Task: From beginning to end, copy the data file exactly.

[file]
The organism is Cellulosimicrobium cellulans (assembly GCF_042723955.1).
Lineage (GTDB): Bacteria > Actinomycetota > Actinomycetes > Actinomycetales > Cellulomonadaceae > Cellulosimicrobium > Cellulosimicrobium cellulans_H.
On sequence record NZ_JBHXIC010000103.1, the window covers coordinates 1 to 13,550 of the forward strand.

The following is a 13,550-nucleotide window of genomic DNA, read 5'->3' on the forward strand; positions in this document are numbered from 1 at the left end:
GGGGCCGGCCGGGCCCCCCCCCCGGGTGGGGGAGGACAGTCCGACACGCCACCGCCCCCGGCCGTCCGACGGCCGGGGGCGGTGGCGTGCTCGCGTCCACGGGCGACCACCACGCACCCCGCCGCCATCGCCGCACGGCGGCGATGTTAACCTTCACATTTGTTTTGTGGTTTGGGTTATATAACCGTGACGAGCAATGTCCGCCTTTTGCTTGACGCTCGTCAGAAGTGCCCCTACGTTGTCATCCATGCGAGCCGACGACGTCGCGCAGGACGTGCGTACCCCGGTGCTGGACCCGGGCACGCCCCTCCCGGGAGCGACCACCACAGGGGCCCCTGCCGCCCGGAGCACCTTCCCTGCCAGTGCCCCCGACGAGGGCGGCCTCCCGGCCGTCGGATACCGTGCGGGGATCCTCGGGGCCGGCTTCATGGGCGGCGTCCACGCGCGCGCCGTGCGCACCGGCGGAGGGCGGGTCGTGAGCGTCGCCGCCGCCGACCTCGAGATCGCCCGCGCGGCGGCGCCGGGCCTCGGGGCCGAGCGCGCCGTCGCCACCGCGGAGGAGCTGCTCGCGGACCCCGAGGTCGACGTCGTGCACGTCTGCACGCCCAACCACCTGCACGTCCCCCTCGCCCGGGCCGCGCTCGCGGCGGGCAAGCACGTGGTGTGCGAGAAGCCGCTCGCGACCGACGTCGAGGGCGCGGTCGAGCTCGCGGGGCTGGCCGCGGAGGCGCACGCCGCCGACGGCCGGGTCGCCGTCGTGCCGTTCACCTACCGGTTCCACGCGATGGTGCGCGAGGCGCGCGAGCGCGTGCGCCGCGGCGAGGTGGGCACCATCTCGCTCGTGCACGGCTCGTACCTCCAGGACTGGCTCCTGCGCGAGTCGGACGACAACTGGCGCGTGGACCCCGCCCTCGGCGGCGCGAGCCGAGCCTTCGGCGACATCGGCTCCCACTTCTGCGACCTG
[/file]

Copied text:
The organism is Cellulosimicrobium cellulans (assembly GCF_042723955.1).
Lineage (GTDB): Bacteria > Actinomycetota > Actinomycetes > Actinomycetales > Cellulomonadaceae > Cellulosimicrobium > Cellulosimicrobium cellulans_H.
On sequence record NZ_JBHXIC010000103.1, the window covers coordinates 1 to 13,550 of the forward strand.

The following is a 13,550-nucleotide window of genomic DNA, read 5'->3' on the forward strand; positions in this document are numbered from 1 at the left end:
GGGGCCGGCCGGGCCCCCCCCCCGGGTGGGGGAGGACAGTCCGACACGCCACCGCCCCCGGCCGTCCGACGGCCGGGGGCGGTGGCGTGCTCGCGTCCACGGGCGACCACCACGCACCCCGCCGCCATCGCCGCACGGCGGCGATGTTAACCTTCACATTTGTTTTGTGGTTTGGGTTATATAACCGTGACGAGCAATGTCCGCCTTTTGCTTGACGCTCGTCAGAAGTGCCCCTACGTTGTCATCCATGCGAGCCGACGACGTCGCGCAGGACGTGCGTACCCCGGTGCTGGACCCGGGCACGCCCCTCCCGGGAGCGACCACCACAGGGGCCCCTGCCGCCCGGAGCACCTTCCCTGCCAGTGCCCCCGACGAGGGCGGCCTCCCGGCCGTCGGATACCGTGCGGGGATCCTCGGGGCCGGCTTCATGGGCGGCGTCCACGCGCGCGCCGTGCGCACCGGCGGAGGGCGGGTCGTGAGCGTCGCCGCCGCCGACCTCGAGATCGCCCGCGCGGCGGCGCCGGGCCTCGGGGCCGAGCGCGCCGTCGCCACCGCGGAGGAGCTGCTCGCGGACCCCGAGGTCGACGTCGTGCACGTCTGCACGCCCAACCACCTGCACGTCCCCCTCGCCCGGGCCGCGCTCGCGGCGGGCAAGCACGTGGTGTGCGAGAAGCCGCTCGCGACCGACGTCGAGGGCGCGGTCGAGCTCGCGGGGCTGGCCGCGGAGGCGCACGCCGCCGACGGCCGGGTCGCCGTCGTGCCGTTCACCTACCGGTTCCACGCGATGGTGCGCGAGGCGCGCGAGCGCGTGCGCCGCGGCGAGGTGGGCACCATCTCGCTCGTGCACGGCTCGTACCTCCAGGACTGGCTCCTGCGCGAGTCGGACGACAACTGGCGCGTGGACCCCGCCCTCGGCGGCGCGAGCCGAGCCTTCGGCGACATCGGCTCCCACTTCTGCGACCTG